History teachers must not tell 'both sides' of the apartheid story

Pupils are being taught about the past in ways that are not relevant to understanding current systems of racial inequality. (John McCann, M&G)

Pupils are being taught about the past in ways that are not relevant to understanding current systems of racial inequality. (John McCann, M&G)

‘The past,” Faulkner famously wrote, “is never dead. It’s not even past.”

Across the country, young South Africans have been expressing a similar sentiment. From #RhodesMustFall and #FeesMustFall to #EndOutsourcing, they shout that they are not quite free and that the past is not gone.

Maryke Bailey, an educator, believes that good history teaching provided at least some of the protesters with the critical thinking skills necessary to join these movements (“History is our schools’ power tool”). My research in two former Model C schools leads me to question that assumption.

In 2010 and 2011 I conducted daily observations in 17 history classrooms as young South Africans at racially diverse schools were taught the history of apartheid.

I also interviewed 160 of these pupils and 10 of their teachers. I found that pupils were being taught about the past in ways that were not relevant to understanding current systems of racial inequality.

Educators wove a narrative, which I call “both sides of the story”, into their teaching of apartheid history. This narrative suggests another side to apartheid: rather than being merely a story of black victims and white oppressors, it is also a story of white victims and black perpetrators. This blurs the racial coding of victims and perpetrators and sidelines discussion about beneficiaries, leaving the structural dimensions of apartheid invisible.

If race does not denote victimhood or culpability, then pupils are less likely to make racialised claims about the continued effects of apartheid on their lives. Furthermore, by focusing on individuals and their choices, teachers muted discussions about the privilege and disadvantage allocated to individuals by racial grouping.

My study revealed that teachers feared that learning about apartheid could cause conflict in their classrooms. One told me that the purpose of teaching about apartheid “is to use the wrongs of the past to try and unite the kids. I think if you get the kids to understand why we’re teaching apartheid in the first place, and you show the involvement of all the races in all the different sides, then I think you have managed to teach it properly.”

Teachers did not pull these narratives from thin air. They remind one of the Truth and Reconciliation Commission (TRC), where nation-building myths said we all, black and white, suffered because of apartheid. By focusing on individual perpetrators of human rights violations from across the political spectrum rather than social structures, the TRC also created a moral equivalence between apartheid’s enforcers and its resisters.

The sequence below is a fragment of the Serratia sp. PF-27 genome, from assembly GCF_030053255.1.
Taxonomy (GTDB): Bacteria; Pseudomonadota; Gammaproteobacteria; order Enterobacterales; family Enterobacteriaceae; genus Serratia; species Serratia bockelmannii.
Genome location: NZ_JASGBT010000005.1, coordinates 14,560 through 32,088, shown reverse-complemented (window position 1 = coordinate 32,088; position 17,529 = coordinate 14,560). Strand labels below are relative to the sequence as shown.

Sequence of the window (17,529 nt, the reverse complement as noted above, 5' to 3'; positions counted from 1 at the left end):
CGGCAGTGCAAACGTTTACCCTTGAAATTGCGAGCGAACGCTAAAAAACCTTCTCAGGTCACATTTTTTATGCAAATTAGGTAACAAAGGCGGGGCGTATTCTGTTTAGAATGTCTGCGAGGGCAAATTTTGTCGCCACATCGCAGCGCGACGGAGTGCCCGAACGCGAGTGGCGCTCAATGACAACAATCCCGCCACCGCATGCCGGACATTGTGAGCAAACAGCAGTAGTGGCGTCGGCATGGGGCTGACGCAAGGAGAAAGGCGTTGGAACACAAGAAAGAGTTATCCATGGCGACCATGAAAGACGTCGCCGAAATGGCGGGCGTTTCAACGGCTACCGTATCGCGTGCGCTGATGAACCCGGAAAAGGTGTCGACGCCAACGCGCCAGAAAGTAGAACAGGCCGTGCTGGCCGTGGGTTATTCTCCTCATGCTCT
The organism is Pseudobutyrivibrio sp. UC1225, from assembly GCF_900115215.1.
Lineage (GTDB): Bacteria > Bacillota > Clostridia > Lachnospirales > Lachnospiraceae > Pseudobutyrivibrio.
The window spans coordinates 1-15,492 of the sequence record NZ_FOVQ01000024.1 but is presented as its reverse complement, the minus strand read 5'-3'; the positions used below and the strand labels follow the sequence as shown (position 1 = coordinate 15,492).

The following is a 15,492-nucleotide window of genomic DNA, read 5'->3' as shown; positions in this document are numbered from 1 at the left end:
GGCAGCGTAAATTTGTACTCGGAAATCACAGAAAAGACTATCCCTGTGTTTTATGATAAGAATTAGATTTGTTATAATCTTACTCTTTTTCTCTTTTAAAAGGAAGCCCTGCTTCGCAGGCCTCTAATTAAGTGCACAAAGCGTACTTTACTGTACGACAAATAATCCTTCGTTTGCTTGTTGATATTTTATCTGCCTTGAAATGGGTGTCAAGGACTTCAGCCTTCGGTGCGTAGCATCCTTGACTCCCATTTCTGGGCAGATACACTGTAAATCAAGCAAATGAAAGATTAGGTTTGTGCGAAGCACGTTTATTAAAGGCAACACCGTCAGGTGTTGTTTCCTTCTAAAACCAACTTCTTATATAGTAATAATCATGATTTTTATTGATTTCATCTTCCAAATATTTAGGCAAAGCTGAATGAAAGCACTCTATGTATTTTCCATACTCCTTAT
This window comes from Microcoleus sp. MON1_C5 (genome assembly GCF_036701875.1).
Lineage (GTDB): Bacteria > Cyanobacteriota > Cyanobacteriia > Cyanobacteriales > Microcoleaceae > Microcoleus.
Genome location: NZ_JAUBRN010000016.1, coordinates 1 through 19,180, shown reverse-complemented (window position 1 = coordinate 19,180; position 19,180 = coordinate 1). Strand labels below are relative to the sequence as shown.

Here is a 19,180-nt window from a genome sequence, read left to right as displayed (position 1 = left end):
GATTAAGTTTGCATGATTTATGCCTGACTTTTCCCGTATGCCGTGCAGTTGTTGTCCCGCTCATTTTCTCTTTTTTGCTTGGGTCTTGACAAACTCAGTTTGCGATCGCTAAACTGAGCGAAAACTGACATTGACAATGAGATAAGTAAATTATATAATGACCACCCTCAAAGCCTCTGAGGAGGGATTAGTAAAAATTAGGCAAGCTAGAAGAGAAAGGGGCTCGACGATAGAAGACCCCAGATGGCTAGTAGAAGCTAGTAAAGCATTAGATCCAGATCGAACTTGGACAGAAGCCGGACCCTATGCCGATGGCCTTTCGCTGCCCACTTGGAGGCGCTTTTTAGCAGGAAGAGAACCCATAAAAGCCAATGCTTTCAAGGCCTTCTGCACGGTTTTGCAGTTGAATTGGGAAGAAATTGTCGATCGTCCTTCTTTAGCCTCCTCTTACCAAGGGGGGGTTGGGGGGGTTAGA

Like the educators in my study, the TRC tried to create a boundary between “then” and “now” while trying to suppress divisions between “us” and “them”.

These narratives are powerful. If we disconnect the past from the present, we also delegitimise claims-making. Such logic surely underpinned Human Settlements Minister Lindiwe Sisulu’s declaration last year that black South Africans under the age of 40 should not be eligible for free housing because they “have lost nothing” as a result of apartheid.

An educator told me that, if the apartheid section is “not taught correctly, it can lead to more division [in the classroom] … But if it’s taught correctly, it should not do that. It should do the opposite.”

At schools, it did indeed do the opposite. Black students were less likely to label their experiences racist and reproduced aspects of “both sides of the story” in interviews.

Four years later, across university campuses, members of this “born-free” generation have boldly challenged the idea that we have dealt with the past. One placard summed it up best: “Our parents were sold a dream in 1994,” it proclaimed. “We’re just here for the refund.”

These students debunk the notion that 1994 was a break between past and present. They point to the continuation of a racialised system of advantages and disadvantages. And they cause conflict – with university administrators, the state and other students.

When people make connections between past and present, there is the potential for conflict. But conflict also does things. It makes fees fall, or at least freeze. It ends outsourcing. It forces a national conversation about race. Denying the effects of the past may suppress conflict, but it also legitimates an unequal status quo.

How did young people learn to make these connections? I am not sure. For those educated in former Model C schools, I do not think they learned to do so explicitly in history class. Instead, I think their lived realities provided the raw material for their historical consciousness.

For black students, these realities include having their very experiences and perceptions invalidated and de-legitimised as they fail to produce what Eusebius McKaiser calls the “racism receipts” demanded of them in white-dominated spaces. But perhaps Bailey is partially right: maybe history classes provided young people with critical thinking skills. And maybe they used these skills to challenge the very history lessons that taught them to ignore the past.

Dr Chana Teeger holds a National Research Foundation postdoctoral fellowship in the University of Johannesburg’s sociology department and a PhD from Harvard.



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